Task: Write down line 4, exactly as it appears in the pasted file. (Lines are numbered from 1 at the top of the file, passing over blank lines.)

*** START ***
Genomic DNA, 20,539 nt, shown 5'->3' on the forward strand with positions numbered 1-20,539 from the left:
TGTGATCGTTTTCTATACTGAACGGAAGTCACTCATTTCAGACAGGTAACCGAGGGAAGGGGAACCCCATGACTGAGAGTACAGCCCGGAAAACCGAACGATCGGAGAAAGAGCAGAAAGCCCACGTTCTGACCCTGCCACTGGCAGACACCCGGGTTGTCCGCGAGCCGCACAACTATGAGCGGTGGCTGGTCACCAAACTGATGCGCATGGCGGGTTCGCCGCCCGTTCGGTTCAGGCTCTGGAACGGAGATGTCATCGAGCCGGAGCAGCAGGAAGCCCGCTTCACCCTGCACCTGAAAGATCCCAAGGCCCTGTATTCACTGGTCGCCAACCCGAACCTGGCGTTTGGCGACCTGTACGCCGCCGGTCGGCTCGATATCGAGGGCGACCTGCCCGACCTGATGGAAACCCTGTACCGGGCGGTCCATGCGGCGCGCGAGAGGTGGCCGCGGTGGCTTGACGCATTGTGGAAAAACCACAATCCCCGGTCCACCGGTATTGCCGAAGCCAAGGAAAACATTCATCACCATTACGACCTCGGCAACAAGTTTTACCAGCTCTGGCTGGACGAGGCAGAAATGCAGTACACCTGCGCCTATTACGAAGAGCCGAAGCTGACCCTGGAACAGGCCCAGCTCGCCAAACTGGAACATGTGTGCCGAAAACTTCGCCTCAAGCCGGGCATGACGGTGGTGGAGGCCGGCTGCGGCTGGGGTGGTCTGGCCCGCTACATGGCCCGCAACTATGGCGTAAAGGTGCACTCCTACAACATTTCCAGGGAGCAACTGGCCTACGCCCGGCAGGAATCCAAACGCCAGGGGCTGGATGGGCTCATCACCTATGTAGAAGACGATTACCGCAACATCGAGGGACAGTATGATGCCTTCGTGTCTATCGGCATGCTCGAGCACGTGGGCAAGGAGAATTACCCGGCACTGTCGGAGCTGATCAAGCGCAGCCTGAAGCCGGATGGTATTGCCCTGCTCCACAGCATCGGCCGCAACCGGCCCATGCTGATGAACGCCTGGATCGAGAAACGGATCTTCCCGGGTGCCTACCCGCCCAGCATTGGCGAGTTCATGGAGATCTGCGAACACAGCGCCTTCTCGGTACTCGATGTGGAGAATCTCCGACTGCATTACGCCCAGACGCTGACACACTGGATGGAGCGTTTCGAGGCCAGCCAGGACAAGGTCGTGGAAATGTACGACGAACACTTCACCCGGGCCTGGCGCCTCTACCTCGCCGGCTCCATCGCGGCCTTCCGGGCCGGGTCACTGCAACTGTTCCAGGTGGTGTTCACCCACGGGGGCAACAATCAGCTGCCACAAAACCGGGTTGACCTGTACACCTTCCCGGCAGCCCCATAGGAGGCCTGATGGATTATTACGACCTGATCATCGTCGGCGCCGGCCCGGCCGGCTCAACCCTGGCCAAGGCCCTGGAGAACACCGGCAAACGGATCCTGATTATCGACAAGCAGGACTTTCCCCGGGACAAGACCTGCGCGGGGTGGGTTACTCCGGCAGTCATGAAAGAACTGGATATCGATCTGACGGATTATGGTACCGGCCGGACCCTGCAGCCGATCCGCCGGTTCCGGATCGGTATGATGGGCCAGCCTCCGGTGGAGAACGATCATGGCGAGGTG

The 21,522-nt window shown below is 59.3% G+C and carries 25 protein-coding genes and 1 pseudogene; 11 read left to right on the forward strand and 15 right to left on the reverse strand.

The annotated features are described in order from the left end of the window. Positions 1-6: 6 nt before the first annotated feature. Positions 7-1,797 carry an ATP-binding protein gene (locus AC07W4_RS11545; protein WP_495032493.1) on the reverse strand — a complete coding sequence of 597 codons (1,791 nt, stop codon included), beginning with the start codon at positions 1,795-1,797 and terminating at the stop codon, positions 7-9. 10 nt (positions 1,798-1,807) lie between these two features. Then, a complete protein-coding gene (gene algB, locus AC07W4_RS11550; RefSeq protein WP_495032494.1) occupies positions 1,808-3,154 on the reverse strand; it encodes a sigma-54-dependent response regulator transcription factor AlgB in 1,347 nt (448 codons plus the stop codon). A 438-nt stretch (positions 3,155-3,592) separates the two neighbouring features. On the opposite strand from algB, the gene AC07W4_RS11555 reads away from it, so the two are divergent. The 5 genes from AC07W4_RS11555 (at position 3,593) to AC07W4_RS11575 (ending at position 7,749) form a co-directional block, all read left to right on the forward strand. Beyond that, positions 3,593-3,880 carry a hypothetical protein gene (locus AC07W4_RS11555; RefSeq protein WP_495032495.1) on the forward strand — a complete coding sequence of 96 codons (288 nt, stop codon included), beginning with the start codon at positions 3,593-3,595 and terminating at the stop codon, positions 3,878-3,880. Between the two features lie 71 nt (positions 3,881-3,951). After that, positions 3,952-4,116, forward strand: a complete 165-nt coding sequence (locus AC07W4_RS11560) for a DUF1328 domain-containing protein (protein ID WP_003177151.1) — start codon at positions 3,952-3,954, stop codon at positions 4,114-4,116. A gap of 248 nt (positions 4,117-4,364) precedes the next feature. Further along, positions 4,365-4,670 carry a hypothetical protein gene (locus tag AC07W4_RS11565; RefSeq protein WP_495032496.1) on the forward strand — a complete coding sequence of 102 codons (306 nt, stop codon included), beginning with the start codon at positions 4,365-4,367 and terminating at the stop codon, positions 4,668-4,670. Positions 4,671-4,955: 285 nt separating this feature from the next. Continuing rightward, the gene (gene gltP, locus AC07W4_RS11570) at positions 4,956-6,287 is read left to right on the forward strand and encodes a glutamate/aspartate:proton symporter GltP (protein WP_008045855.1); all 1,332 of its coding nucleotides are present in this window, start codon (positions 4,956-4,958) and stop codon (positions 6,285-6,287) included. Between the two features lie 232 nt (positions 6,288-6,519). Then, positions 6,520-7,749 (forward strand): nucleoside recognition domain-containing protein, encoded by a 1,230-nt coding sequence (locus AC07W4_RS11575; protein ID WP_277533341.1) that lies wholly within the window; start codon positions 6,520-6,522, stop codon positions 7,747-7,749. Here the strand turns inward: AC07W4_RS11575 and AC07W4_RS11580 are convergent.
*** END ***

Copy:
The annotated features are described in order from the left end of the window. Positions 1-6: 6 nt before the first annotated feature. Positions 7-1,797 carry an ATP-binding protein gene (locus AC07W4_RS11545; protein WP_495032493.1) on the reverse strand — a complete coding sequence of 597 codons (1,791 nt, stop codon included), beginning with the start codon at positions 1,795-1,797 and terminating at the stop codon, positions 7-9. 10 nt (positions 1,798-1,807) lie between these two features. Then, a complete protein-coding gene (gene algB, locus AC07W4_RS11550; RefSeq protein WP_495032494.1) occupies positions 1,808-3,154 on the reverse strand; it encodes a sigma-54-dependent response regulator transcription factor AlgB in 1,347 nt (448 codons plus the stop codon). A 438-nt stretch (positions 3,155-3,592) separates the two neighbouring features. On the opposite strand from algB, the gene AC07W4_RS11555 reads away from it, so the two are divergent. The 5 genes from AC07W4_RS11555 (at position 3,593) to AC07W4_RS11575 (ending at position 7,749) form a co-directional block, all read left to right on the forward strand. Beyond that, positions 3,593-3,880 carry a hypothetical protein gene (locus AC07W4_RS11555; RefSeq protein WP_495032495.1) on the forward strand — a complete coding sequence of 96 codons (288 nt, stop codon included), beginning with the start codon at positions 3,593-3,595 and terminating at the stop codon, positions 3,878-3,880. Between the two features lie 71 nt (positions 3,881-3,951). After that, positions 3,952-4,116, forward strand: a complete 165-nt coding sequence (locus AC07W4_RS11560) for a DUF1328 domain-containing protein (protein ID WP_003177151.1) — start codon at positions 3,952-3,954, stop codon at positions 4,114-4,116. A gap of 248 nt (positions 4,117-4,364) precedes the next feature. Further along, positions 4,365-4,670 carry a hypothetical protein gene (locus tag AC07W4_RS11565; RefSeq protein WP_495032496.1) on the forward strand — a complete coding sequence of 102 codons (306 nt, stop codon included), beginning with the start codon at positions 4,365-4,367 and terminating at the stop codon, positions 4,668-4,670. Positions 4,671-4,955: 285 nt separating this feature from the next. Continuing rightward, the gene (gene gltP, locus AC07W4_RS11570) at positions 4,956-6,287 is read left to right on the forward strand and encodes a glutamate/aspartate:proton symporter GltP (protein WP_008045855.1); all 1,332 of its coding nucleotides are present in this window, start codon (positions 4,956-4,958) and stop codon (positions 6,285-6,287) included. Between the two features lie 232 nt (positions 6,288-6,519). Then, positions 6,520-7,749 (forward strand): nucleoside recognition domain-containing protein, encoded by a 1,230-nt coding sequence (locus AC07W4_RS11575; protein ID WP_277533341.1) that lies wholly within the window; start codon positions 6,520-6,522, stop codon positions 7,747-7,749. Here the strand turns inward: AC07W4_RS11575 and AC07W4_RS11580 are convergent.